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  • The Giant Ammonites of the Jurassic Seas (… and UCL)

    By Ruth Siddall, on 19 December 2017

    I am once again delighted to be invited to write a guest blog for UCL’s Grant Museum of Zoology, and this one is about the extraordinarily large ammonites encountered in Portland Limestone. As avid readers of former Grant Musuem Curator Mark Carnall’s ‘cephalopod column’ in The Guardian will already be aware, cephalopods are a group of marine molluscs and amongst them live and lived the giants of the invertebrate world. Represented today by octopuses, squids, cuttlefishes and nautiluses, and extinct taxa represented by ammonoids and belemnoids, cephalopods have been a dominant invertebrate species in our seas since the Ordovician, 480 million years ago.

    A giant ammonite (Titanites giganteus) in the Grant Museum. LDUCZ-R205

    A giant ammonite (Titanites giganteus) in the Grant Museum. LDUCZ-R205

    We have all heard of the giant squid, the somewhat shadowy and rarely observed Architeuthis dux which can reach lengths of up to 13 m, but this is not the only example of gigantism in cephalopods. Indeed, it is something that occurs regularly in this group throughout the fossil record. Although evidence exists for fossilised giant squid, these are rare as the soft-bodied animals do not preserve well. However nautiloids, ammonoids and belemnoids with their hard shells do preserve very well. (more…)

    Whales on the Road

    By Ruth Siddall, on 6 July 2017

    This weekend, 8th and 9th July, the Grant Museum is running an event of massive proportions – the Whale Weekender – when the public is invited to come and rebuild and clean their whale skeleton. Long before it came to the Grant Musuem, the whale in question begun life-after-death, in 1860, when it was sold to be toured around the country as a whole carcass. That particular venture did not go very well for anyone involved.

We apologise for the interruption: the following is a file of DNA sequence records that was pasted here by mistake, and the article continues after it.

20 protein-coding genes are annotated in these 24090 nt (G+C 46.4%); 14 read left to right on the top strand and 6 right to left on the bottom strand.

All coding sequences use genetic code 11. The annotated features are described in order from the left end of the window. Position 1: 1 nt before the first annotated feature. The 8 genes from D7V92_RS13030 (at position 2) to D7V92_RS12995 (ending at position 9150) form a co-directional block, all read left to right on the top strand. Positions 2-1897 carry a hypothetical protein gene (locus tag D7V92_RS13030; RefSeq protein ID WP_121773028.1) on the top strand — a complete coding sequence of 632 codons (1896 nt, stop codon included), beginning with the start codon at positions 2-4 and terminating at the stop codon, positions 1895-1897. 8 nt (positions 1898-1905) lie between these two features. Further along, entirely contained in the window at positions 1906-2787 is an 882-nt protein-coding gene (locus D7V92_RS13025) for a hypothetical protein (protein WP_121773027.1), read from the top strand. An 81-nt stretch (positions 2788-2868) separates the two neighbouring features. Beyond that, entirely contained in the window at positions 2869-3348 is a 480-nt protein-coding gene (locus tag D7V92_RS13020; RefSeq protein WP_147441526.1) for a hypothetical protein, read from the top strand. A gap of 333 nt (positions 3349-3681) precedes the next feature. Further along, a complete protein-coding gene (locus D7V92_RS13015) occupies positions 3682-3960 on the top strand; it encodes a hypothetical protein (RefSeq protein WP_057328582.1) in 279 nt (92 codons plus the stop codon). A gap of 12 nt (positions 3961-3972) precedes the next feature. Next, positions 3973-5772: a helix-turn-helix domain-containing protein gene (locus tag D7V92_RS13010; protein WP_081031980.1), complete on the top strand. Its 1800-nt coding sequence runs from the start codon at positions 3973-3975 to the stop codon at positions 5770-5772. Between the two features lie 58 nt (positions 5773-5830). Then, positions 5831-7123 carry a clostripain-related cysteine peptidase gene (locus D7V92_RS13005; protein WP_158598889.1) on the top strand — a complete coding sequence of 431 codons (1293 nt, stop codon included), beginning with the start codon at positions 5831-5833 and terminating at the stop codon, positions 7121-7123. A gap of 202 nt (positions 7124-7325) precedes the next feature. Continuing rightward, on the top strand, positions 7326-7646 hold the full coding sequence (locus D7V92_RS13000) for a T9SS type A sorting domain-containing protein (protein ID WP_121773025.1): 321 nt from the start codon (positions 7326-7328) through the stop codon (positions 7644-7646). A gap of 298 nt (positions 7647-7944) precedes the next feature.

This post is about dead whales touring the country on the back of lorries. There are not many things these days that provide pretty much no hits when Googled, but this subject seems to be one of them. You may well be asking why I would be Googling ‘Whales’ ‘Lorry’ ‘Supermarket Car Park’. Here is the answer…

    I was talking to my colleague Jack Ashby, Manager of the Grant Museum, about their upcoming #WhaleWeekender extravaganza, and he mentioned the incredible history of their specimen and its intended national tour. I told Jack that I remembered seeing a whale in the back of a truck when I was a kid in Salford in the early 1970s. Jack looked at me like I had said 1870s. On reflection there is certainly a circus side-show, freak-show element to this experience. Until speaking to Jack, I have not thought about this for years. (more…)